>>>>> "BS" == Bill Silvert <email@example.com> writes:
BS> According to something that was posted here a while back (by Jason I
BS> think), the lists will be kept in binary format for faster processing
That would depend on your local decisions. Right now, everything's kept in
a flat text database that looks like this:
XYX:sina:2.0-lists/hpc.uh.edu/test-list> cat -T _subscribers
I haven't gotten around to writing the other backends yet.
BS> The problem with this is that I find myself using grep and similar
BS> tools a lot to track down bad addresses, and if I lose that capability
BS> it may cost me a lot more time than the use of binary files will save
'which' takes a perl regexp; I could easily make 'who' do the same. You
can call these from the command line; you could even do a 'listgrep' alias
and save typing in the long run.
The problem with flat files is that they have bad O(n) properties, while
B+Trees (arranged through the use of Berkeley DB) have nice O(log n)
properties _and_ come out sorted by whatever criteria I desire. MySQL or
MSQL or Oracle or Informix or whatever (all accessed transparently via DBI)
would let me do quick extractions of things like subscriber classes _and_
have nice O(log n) or better properties. Small lists don't care about this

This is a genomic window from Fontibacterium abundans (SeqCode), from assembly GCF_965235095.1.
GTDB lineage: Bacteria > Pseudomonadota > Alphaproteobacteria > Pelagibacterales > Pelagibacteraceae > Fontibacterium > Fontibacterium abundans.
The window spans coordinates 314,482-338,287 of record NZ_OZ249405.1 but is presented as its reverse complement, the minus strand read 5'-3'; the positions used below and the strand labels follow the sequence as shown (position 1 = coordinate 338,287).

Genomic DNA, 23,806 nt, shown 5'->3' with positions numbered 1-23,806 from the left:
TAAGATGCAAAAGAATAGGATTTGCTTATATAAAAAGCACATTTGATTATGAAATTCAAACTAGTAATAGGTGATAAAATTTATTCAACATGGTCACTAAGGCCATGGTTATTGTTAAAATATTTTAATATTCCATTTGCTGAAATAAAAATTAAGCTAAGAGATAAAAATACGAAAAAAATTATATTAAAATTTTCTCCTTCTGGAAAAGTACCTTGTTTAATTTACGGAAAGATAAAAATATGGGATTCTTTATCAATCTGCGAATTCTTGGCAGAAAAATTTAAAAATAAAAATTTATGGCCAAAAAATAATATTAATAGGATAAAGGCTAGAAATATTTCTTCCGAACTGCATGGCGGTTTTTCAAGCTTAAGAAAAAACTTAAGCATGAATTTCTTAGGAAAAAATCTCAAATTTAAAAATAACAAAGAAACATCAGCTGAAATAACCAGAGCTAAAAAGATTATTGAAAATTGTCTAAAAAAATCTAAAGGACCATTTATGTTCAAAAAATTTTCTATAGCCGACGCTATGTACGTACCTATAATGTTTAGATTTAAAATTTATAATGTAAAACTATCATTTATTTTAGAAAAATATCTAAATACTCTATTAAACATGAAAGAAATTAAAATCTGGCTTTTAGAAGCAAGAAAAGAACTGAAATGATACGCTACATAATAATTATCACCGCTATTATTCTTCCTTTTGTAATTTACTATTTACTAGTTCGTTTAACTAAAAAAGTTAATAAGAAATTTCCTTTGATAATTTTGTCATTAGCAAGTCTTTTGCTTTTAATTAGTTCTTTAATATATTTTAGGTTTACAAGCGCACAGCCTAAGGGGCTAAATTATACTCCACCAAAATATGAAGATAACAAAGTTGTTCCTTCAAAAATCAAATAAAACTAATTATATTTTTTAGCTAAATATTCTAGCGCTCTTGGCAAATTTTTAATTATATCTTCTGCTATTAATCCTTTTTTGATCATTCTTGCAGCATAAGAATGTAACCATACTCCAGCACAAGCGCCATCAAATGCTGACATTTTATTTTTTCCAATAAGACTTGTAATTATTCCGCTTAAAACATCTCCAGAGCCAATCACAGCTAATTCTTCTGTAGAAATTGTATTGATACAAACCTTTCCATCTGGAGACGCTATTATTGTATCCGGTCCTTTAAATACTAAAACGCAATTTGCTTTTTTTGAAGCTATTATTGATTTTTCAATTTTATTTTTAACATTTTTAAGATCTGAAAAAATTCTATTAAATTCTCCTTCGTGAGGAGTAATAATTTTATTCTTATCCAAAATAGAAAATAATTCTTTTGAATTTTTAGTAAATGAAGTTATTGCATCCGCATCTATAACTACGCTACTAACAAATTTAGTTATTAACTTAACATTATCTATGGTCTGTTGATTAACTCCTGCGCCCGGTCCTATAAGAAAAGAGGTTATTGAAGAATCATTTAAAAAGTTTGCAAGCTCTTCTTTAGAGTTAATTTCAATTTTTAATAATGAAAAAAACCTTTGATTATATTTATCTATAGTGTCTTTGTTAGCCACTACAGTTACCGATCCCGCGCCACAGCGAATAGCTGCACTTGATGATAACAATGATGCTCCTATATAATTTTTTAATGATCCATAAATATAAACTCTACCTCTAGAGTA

stiff, but large lists do. Unfortunately, all of the extra fields do slow
down the flat-file case to worse than 1.9x performance, but that's life.
All of this is abstracted anyway; there will be lots of hacking potential.
BS> (1) Will the ASCII format still be supported? I think that this was
BS> mentioned, but I didn't make a careful note when the message passed by.
I've always said that you'll have the option.
BS> (2) Will something equivalent to grep work on the binary files?
Of course all of the majordomo commands will work on the databases _and_
have the benefit of not requiring you to have access to the server machine.
'which' is the majordomo equivalent of grep. You could, of course, always
to a 'who' to a file and grep that, even if I didn't support all of the
other methods and you weren't local.
In the end, I suspect that folks (including me) use grep and vi to remove
bad addresses because the other interfaces suck. I (and I'm sure a whole
pile of other people) hope to change that.